It took several treats to get her attention then.

She has taken to the leash well, but is rarely on it. She understands the word “no” but is constantly testing to see if you mean no when you say no. She sits, and sits up, and has no interest whatsoever in shaking. She’ll bring whatever you throw back to you, but that doesn’t mean she’ll let go.

All shoes in the house are at a height of 3 feet or higher. All speaker wires are now, if along the floor, covered and secured with duct tape.

When left home all day alone (Frank went back to work), she uses her pee pad, and doesn’t poop. I can’t tell you how happy that makes me. She hasn’t chewed any furniture or important possession in our absense, but has developed a fondness for tissues and paper towells, and will seek them out of small trashcans or off end tables and shred them to pieces.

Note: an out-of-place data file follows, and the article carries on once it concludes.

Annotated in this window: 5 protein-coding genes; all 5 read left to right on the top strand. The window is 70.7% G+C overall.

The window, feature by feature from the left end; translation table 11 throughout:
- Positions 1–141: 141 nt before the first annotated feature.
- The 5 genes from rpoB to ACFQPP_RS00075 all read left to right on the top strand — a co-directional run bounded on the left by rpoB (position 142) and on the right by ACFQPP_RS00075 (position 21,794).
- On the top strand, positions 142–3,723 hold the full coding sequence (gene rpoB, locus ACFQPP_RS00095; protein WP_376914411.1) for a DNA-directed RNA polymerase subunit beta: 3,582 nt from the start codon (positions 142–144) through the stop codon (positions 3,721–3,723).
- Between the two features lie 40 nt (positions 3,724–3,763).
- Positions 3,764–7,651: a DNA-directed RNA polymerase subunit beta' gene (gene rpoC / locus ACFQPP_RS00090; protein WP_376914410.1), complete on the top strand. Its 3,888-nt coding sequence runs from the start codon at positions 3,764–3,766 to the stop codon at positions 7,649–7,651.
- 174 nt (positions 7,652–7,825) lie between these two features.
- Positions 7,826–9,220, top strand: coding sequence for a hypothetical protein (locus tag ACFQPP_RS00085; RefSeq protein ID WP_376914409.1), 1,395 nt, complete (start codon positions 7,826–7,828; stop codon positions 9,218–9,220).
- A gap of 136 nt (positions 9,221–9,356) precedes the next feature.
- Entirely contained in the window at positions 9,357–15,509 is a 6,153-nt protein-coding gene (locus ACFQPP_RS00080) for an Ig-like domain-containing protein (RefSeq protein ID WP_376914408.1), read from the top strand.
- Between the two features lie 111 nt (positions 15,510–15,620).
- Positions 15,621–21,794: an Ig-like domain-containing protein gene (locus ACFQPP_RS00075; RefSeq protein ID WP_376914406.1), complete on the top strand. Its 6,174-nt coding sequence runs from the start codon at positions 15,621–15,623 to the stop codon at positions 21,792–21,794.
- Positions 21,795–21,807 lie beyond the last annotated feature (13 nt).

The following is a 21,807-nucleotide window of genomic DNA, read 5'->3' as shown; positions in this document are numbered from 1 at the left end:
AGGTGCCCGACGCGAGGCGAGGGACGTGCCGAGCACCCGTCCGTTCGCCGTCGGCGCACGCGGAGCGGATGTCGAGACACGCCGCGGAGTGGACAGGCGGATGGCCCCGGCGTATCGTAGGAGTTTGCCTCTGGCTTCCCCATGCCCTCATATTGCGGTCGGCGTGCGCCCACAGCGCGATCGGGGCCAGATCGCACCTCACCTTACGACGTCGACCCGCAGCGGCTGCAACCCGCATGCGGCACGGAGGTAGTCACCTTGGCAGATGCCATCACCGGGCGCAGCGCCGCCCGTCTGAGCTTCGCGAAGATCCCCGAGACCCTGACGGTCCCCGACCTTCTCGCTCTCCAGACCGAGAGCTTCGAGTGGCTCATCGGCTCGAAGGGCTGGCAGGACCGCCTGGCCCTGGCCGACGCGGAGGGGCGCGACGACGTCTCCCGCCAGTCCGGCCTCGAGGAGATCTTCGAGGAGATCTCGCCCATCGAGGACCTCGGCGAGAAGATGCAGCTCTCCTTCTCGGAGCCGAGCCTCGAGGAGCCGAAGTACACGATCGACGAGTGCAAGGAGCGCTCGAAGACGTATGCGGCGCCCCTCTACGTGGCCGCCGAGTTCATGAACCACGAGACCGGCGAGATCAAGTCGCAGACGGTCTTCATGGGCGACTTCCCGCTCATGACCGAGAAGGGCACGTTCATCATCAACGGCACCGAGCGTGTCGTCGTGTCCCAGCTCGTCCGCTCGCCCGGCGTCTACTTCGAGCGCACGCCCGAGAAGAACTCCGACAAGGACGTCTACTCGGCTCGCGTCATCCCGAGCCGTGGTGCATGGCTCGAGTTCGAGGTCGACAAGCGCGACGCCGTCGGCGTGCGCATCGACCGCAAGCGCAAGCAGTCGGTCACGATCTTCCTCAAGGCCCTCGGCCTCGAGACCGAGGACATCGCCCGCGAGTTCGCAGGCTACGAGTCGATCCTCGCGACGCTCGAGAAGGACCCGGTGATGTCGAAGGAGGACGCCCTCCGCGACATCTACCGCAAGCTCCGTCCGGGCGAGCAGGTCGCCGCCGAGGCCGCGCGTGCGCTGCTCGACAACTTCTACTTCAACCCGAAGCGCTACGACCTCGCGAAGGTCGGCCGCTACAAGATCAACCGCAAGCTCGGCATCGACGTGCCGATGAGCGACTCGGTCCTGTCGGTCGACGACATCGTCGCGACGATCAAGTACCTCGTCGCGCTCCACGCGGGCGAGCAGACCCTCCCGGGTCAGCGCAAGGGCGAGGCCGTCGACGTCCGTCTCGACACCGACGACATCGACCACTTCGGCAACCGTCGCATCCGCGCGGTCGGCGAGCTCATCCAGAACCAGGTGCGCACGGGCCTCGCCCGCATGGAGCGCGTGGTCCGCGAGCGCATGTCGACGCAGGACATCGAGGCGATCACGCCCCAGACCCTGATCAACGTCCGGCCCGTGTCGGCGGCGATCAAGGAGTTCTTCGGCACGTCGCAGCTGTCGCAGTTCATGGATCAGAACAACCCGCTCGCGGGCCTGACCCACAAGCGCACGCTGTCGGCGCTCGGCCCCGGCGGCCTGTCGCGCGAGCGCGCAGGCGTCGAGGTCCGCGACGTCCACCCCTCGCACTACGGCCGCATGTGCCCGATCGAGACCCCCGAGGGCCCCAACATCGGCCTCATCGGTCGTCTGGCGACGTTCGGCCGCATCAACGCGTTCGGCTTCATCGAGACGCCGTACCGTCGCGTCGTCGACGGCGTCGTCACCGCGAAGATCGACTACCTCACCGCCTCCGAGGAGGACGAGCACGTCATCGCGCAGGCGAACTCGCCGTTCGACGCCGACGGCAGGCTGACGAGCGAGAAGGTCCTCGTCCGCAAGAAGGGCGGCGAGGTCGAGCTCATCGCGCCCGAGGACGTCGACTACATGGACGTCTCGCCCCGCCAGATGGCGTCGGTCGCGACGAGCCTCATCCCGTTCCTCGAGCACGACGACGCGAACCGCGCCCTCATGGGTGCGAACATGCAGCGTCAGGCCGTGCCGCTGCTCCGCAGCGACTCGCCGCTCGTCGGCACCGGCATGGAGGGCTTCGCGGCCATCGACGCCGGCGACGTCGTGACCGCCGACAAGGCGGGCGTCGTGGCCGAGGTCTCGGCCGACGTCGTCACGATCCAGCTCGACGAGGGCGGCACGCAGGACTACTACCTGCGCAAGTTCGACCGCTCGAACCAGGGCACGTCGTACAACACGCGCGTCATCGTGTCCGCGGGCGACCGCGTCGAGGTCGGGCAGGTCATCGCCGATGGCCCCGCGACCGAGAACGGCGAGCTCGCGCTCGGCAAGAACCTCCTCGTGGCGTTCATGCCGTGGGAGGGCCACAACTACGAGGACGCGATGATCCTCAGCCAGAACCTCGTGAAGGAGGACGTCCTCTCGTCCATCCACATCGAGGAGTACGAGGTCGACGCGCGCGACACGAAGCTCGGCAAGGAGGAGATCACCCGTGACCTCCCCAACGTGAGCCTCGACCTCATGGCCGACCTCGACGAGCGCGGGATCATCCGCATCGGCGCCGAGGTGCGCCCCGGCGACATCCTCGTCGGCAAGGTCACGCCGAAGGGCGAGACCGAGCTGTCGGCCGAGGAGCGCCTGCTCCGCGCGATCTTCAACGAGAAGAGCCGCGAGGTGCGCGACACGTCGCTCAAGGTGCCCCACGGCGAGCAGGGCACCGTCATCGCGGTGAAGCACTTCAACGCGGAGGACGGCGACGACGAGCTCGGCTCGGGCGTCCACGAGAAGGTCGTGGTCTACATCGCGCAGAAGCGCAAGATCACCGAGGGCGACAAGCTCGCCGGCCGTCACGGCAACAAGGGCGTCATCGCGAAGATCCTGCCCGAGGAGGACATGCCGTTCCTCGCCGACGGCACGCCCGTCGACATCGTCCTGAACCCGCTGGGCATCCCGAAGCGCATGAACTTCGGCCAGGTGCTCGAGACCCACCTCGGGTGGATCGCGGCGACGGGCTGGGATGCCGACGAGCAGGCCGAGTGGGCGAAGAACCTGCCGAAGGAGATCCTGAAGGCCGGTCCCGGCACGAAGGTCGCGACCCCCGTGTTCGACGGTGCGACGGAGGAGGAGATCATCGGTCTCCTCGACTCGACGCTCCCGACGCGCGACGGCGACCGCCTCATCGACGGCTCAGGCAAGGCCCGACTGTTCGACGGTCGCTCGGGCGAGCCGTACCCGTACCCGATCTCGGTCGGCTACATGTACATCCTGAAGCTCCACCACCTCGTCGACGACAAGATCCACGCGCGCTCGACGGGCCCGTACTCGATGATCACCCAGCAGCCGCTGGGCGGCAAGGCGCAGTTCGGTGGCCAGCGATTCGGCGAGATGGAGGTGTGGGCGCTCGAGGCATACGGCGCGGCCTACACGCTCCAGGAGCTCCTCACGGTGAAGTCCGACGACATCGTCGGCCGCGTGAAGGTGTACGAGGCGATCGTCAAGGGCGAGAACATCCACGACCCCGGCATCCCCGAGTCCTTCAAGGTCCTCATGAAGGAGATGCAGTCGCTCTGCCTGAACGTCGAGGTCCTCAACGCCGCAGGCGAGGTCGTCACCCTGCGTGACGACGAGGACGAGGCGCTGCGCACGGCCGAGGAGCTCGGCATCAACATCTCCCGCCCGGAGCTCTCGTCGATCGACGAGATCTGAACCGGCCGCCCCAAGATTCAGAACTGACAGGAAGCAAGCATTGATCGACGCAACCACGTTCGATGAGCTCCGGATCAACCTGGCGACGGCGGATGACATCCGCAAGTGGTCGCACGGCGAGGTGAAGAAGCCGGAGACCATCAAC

She has not discovered the toilet paper roll.

Yet.

She makes me laugh, smile or giggle at least three times a day, and I’m sure it’s the same for Frank. She visits the “outside” dogs, who are tied, and plays with them.

She likes being scratched under her chin, and is learning, slowly, not to crawl all over company. She eats spiders, and moths, and brown beetles. (Good girl!) She likes ice cubes. She hates baths, but she’ll visit you every time you’re in the shower.

If you set down a beer, coffee, pencil, rubber band, paper, or other item in front of her, (say, on the coffee table) she will take it – and run.

She only barks at the vaccuum cleaner.

I know I haven’t show any pictures of her in a while – the most recent are 35mm and the photos aren’t back yet.